UK Publishing Date: 14 Apr 2016. 464 pages
The Obsession is the latest of Nora Roberts’ standalone novels. Although marketed as a romantic suspense novel it is a tough one to describe. Think Criminal Minds meets Grand Designs set in Twilight country. I did warn you. It’s complicated.
Naomi Bowes is a couple of days away from her 12th birthday. Convinced that her father is heading out to check up on the bike that she is hoping to get for her birthday, she follows him out into the dark one night. What she discovers changes all of their lives. Her father, a local pastor, has been raping, torturing and murdering young women in an isolated cellar on the property. His latest abductee is a college student called Ashley and Naomi helps to rescue her and bring her father to justice.
Never able to settle anywhere as a result Naomi reverts to her mother’s maiden name and leads a fairly nomadic life as a photographer. Right up till she spots the abandoned house on the bluff that needs a lot of TLC and is far too big for her. It’s on the other side of the country from her remaining family and she has shown no previous desire to call anywhere home. Soon Xander, the local mechanic, and a stray dog are working their way into her solitary existence. It’s an idyllic lifestyle until Evil comes calling and she realises that she never truly escaped the darkness that engulfed her as a child.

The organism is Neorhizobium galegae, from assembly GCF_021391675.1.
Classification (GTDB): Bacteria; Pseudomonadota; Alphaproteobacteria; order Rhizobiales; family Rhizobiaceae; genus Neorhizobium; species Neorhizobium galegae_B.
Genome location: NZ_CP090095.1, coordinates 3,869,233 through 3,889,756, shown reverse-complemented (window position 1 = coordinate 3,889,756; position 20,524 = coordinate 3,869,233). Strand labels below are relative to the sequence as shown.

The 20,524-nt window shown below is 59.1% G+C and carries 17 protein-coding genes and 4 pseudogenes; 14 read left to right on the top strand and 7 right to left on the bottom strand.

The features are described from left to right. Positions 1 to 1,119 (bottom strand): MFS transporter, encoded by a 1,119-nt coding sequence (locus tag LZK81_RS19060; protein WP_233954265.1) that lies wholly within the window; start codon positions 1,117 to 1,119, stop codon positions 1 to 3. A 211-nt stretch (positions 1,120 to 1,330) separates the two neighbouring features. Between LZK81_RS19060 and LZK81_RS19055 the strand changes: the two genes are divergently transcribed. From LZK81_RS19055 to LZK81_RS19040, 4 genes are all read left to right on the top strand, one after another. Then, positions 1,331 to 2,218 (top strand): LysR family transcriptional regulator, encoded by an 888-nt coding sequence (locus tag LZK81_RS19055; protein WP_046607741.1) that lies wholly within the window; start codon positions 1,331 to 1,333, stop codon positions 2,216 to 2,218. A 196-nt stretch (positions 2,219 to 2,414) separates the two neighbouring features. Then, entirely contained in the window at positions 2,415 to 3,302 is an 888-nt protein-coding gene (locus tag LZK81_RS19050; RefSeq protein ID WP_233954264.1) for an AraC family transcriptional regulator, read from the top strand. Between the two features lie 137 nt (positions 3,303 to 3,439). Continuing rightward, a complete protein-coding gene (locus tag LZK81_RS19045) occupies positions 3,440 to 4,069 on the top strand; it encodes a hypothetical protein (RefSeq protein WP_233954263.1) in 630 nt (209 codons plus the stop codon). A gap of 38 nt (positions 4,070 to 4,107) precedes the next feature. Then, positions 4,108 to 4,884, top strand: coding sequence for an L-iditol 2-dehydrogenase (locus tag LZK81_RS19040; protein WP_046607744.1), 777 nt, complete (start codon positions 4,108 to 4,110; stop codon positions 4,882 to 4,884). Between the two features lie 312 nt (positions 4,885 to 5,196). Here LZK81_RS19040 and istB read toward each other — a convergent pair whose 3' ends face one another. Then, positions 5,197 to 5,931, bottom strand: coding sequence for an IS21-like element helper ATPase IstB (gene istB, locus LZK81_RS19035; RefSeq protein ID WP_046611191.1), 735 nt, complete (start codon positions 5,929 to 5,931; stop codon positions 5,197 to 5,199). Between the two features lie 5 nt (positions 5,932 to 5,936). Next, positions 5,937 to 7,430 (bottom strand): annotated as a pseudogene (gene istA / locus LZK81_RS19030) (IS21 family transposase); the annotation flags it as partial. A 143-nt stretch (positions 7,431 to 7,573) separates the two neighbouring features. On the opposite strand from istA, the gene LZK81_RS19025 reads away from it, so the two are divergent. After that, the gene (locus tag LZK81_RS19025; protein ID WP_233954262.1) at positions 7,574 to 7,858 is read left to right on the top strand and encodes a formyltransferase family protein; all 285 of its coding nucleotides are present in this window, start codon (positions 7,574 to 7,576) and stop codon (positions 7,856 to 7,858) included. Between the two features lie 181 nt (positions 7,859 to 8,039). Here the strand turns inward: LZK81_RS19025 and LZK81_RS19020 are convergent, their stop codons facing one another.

This is a story that some people will find disturbing with recurring themes of rape, abduction and torture. Nothing that you can’t handle if you watch Criminal Minds but it is dark and disturbing. This book is a fairly slow burn in that it takes its time to get to the crux of the matter.
When I started properly thinking about it I had guessed who the unsub was about halfway through but it didn’t spoil the book for me and I preferred the steady progress of the house, the relationship and the exposé at the end.
Supplied by Net Galley and the publisher in exchange for an honest review.
Prolific reader, enthusiastic theatre and movie-goer and ex-Olivier Awards judge who spent twenty years working in the music industry in London. I love sharing my favourite books with friends - nearly always spoiler-free as I hate reading a synopsis of the whole book in other reviews.